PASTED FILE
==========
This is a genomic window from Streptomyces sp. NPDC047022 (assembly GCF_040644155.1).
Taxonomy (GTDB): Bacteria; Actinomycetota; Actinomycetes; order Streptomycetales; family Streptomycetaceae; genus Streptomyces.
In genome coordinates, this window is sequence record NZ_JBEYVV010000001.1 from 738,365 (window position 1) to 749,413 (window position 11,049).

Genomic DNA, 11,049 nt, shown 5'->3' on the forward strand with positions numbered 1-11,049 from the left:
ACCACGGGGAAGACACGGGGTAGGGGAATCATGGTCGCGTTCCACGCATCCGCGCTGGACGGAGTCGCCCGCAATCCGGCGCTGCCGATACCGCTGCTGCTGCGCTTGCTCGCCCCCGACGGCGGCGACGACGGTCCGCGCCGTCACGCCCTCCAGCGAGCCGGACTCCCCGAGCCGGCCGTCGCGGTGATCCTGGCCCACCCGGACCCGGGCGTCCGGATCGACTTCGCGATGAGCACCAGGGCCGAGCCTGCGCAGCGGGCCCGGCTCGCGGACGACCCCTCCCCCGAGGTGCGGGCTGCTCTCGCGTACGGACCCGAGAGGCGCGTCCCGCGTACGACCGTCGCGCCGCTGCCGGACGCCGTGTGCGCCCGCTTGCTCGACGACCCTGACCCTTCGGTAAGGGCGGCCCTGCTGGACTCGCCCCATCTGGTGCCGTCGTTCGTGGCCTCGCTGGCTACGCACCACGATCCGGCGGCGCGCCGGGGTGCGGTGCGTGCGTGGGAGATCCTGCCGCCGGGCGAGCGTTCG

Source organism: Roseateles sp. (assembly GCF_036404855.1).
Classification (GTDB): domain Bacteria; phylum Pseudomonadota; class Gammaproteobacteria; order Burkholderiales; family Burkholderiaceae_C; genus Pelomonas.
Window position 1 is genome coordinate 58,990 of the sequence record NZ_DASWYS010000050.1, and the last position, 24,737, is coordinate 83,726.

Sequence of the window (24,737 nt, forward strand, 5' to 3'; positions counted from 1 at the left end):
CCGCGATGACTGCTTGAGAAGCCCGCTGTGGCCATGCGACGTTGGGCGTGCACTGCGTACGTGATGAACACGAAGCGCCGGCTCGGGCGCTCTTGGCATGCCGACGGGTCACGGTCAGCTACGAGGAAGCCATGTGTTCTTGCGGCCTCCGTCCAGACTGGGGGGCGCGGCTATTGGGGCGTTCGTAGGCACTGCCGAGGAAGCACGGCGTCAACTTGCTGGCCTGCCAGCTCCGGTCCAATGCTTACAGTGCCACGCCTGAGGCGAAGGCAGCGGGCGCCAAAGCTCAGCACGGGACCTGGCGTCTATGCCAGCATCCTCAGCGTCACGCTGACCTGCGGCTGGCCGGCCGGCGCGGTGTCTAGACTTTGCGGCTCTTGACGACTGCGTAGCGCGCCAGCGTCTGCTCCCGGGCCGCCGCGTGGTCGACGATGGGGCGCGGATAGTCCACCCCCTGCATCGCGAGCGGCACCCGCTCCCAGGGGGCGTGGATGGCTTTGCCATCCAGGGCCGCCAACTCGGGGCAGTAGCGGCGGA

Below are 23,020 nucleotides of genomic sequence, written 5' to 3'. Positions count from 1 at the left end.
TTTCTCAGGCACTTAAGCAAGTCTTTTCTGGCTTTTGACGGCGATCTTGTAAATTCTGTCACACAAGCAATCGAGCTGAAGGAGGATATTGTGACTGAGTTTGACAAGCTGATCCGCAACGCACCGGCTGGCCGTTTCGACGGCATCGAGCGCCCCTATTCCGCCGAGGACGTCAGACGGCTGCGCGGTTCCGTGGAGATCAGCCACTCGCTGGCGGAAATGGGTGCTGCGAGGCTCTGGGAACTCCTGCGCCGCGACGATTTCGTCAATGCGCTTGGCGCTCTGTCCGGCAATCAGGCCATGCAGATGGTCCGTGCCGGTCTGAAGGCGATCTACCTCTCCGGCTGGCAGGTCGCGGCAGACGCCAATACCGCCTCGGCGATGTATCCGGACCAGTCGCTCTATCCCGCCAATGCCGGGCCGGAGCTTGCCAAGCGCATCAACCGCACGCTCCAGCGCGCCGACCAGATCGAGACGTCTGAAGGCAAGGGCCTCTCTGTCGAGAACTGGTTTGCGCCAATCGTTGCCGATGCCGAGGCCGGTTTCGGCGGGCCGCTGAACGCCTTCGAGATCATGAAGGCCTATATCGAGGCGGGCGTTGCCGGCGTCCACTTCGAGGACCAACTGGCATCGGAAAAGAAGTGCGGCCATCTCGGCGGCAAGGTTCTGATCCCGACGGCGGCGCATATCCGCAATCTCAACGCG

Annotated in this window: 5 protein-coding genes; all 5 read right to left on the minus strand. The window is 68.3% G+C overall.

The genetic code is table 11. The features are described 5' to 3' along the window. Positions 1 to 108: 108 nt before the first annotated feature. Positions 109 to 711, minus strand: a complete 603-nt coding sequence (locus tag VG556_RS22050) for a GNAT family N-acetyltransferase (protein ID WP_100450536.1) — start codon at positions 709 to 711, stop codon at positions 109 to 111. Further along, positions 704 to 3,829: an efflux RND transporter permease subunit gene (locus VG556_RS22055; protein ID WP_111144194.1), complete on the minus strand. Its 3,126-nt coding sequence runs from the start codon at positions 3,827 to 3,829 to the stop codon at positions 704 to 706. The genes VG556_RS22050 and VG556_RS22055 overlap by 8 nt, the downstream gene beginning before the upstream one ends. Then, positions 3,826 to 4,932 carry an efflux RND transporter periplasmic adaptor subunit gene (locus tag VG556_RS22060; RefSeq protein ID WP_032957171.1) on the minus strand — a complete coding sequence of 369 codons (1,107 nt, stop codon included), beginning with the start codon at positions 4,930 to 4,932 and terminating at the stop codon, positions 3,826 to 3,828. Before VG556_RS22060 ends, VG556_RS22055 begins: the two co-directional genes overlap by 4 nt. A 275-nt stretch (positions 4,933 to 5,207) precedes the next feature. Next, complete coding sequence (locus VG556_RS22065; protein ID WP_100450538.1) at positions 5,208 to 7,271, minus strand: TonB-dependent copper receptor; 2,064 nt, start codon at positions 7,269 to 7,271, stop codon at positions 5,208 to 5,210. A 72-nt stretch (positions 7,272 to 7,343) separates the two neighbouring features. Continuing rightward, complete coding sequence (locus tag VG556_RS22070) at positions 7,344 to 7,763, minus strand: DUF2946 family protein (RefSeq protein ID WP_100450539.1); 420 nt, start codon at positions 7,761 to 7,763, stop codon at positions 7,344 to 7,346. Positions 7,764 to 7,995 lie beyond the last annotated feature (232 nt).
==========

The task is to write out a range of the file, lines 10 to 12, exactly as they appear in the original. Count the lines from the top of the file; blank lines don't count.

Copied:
CCGCGATGACTGCTTGAGAAGCCCGCTGTGGCCATGCGACGTTGGGCGTGCACTGCGTACGTGATGAACACGAAGCGCCGGCTCGGGCGCTCTTGGCATGCCGACGGGTCACGGTCAGCTACGAGGAAGCCATGTGTTCTTGCGGCCTCCGTCCAGACTGGGGGGCGCGGCTATTGGGGCGTTCGTAGGCACTGCCGAGGAAGCACGGCGTCAACTTGCTGGCCTGCCAGCTCCGGTCCAATGCTTACAGTGCCACGCCTGAGGCGAAGGCAGCGGGCGCCAAAGCTCAGCACGGGACCTGGCGTCTATGCCAGCATCCTCAGCGTCACGCTGACCTGCGGCTGGCCGGCCGGCGCGGTGTCTAGACTTTGCGGCTCTTGACGACTGCGTAGCGCGCCAGCGTCTGCTCCCGGGCCGCCGCGTGGTCGACGATGGGGCGCGGATAGTCCACCCCCTGCATCGCGAGCGGCACCCGCTCCCAGGGGGCGTGGATGGCTTTGCCATCCAGGGCCGCCAACTCGGGGCAGTAGCGGCGGA

Below are 23,020 nucleotides of genomic sequence, written 5' to 3'. Positions count from 1 at the left end.
TTTCTCAGGCACTTAAGCAAGTCTTTTCTGGCTTTTGACGGCGATCTTGTAAATTCTGTCACACAAGCAATCGAGCTGAAGGAGGATATTGTGACTGAGTTTGACAAGCTGATCCGCAACGCACCGGCTGGCCGTTTCGACGGCATCGAGCGCCCCTATTCCGCCGAGGACGTCAGACGGCTGCGCGGTTCCGTGGAGATCAGCCACTCGCTGGCGGAAATGGGTGCTGCGAGGCTCTGGGAACTCCTGCGCCGCGACGATTTCGTCAATGCGCTTGGCGCTCTGTCCGGCAATCAGGCCATGCAGATGGTCCGTGCCGGTCTGAAGGCGATCTACCTCTCCGGCTGGCAGGTCGCGGCAGACGCCAATACCGCCTCGGCGATGTATCCGGACCAGTCGCTCTATCCCGCCAATGCCGGGCCGGAGCTTGCCAAGCGCATCAACCGCACGCTCCAGCGCGCCGACCAGATCGAGACGTCTGAAGGCAAGGGCCTCTCTGTCGAGAACTGGTTTGCGCCAATCGTTGCCGATGCCGAGGCCGGTTTCGGCGGGCCGCTGAACGCCTTCGAGATCATGAAGGCCTATATCGAGGCGGGCGTTGCCGGCGTCCACTTCGAGGACCAACTGGCATCGGAAAAGAAGTGCGGCCATCTCGGCGGCAAGGTTCTGATCCCGACGGCGGCGCATATCCGCAATCTCAACGCG